Superman

Superman, Metropolis, Illionis. Credit: Gino Santa Maria / Shutterstock.com
Superman, Metropolis, Illionis. Credit: Gino Santa Maria / Shutterstock.com

It’s a bird...it’s a plane...it’s Superman! This fictional character was first created by Jerry Siegel and Joe Shuster in the late 1930s. Superman saw his debut on April 18, 1931, as the first number of Action Comics was released by DC Comics. 

One of Earth’s most famous superheroes does not come from Earth at all. Born Kal-El on the planet Krypton, Superman made his way to our planet alone in a special aircraft. He landed in a town that was named Smallville, where his human parents, Jonathan and Martha Kent, took care of this special baby. 

Superman represents a lot of things, but it is mostly interpreted as a figure that seeks truth and justice above all, and some see him as a model that talks about the American way of life. His home, later on, was called Metropolis. Luckily for the people that live in the state of Illinois, there is also a town called Metropolis there! Of course, they have used that fact to put up a 15-foot statue of Superman in their city. Along with the Super Museum that goes along with it, fans of Kal-El can visit the facility and enjoy over 70,000 memorabilia items that are held in the museum.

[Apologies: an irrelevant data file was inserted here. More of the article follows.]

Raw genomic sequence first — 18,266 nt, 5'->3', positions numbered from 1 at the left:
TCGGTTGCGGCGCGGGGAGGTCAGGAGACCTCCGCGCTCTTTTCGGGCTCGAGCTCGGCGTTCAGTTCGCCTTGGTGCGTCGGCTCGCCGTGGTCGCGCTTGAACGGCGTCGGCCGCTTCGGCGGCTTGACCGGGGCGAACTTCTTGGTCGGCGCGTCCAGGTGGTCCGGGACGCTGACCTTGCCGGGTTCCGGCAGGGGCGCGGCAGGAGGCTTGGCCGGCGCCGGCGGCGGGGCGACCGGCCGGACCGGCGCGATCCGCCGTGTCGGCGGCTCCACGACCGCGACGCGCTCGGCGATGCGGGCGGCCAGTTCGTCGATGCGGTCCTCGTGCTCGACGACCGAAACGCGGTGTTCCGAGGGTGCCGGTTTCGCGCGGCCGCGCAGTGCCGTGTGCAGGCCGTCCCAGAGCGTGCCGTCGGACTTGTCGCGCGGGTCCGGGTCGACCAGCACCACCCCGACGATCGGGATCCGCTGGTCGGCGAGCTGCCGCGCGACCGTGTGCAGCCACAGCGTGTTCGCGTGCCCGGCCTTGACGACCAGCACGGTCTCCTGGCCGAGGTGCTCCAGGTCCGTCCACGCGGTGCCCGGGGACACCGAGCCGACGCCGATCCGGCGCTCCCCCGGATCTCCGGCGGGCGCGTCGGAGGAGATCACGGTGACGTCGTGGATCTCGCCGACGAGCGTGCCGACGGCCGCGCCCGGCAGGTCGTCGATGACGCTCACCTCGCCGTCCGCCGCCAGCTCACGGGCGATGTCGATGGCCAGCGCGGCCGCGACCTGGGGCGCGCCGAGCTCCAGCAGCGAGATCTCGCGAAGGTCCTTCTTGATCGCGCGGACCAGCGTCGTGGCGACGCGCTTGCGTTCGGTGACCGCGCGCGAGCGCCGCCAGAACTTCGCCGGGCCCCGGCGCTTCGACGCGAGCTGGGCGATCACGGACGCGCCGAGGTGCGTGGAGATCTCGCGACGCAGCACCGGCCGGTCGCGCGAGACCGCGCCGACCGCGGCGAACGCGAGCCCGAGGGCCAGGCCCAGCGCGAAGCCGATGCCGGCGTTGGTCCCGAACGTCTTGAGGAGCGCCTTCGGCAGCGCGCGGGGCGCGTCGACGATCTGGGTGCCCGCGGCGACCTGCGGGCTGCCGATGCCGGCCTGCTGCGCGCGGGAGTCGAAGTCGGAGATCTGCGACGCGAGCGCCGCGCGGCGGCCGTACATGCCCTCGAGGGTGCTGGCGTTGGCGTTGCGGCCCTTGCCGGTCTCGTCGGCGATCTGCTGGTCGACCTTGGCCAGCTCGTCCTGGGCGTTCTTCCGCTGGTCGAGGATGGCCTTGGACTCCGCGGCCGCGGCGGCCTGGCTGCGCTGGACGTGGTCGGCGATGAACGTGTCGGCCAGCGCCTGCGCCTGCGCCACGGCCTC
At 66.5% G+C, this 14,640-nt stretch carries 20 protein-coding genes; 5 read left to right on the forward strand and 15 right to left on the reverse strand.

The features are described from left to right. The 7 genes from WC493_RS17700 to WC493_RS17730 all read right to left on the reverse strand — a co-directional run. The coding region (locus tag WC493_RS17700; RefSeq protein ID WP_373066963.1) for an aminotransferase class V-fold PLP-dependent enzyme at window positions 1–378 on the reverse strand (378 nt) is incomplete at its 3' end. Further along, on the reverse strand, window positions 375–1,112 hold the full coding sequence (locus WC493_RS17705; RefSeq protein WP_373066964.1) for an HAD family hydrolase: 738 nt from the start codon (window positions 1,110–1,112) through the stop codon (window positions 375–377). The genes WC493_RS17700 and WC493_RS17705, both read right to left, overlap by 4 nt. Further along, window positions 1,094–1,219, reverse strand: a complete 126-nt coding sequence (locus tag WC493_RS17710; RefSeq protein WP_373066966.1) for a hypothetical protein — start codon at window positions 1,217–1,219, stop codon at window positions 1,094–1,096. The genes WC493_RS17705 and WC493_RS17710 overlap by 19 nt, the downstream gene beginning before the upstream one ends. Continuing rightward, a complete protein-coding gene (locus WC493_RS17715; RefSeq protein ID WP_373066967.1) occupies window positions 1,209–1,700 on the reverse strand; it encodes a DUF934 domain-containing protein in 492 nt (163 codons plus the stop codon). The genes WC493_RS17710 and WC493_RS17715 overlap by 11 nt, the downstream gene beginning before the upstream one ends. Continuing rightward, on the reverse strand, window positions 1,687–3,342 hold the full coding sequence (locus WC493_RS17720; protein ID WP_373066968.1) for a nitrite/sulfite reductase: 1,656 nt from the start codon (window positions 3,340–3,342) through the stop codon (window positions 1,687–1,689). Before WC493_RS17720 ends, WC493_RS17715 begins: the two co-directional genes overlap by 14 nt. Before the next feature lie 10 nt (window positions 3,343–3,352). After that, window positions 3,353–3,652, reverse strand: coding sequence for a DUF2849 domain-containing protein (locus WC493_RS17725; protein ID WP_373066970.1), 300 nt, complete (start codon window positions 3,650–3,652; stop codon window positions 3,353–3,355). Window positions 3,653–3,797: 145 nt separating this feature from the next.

Paddington Bear

Paddington Bear statue in London. Credit: A and J King / Shutterstock.com
Paddington Bear statue in London. Credit: A and J King / Shutterstock.com

A cute bear from Peru, who is always polite and kind, made his first appearance in 1958 in a book titled ‘’A Bear Called Paddington’’. Created by a British writer Michael Bond and visually represented by Peggy Fortnum, this friendly anthropomorphized bear has been children’s favorite for quite some time. 

In the original story of Paddington Bear, he was discovered by a British family, the Brown’s, in one of London’s train stations - Paddington. Therefore, the family named him Paddington Brown. 

The people of London decided to pay tribute to this beloved character by installing a life-sized statue of Paddy in Paddington Station. The statue was put up in the year 2000, well before the first movie, who sparked global interest for the character, was released in 2014.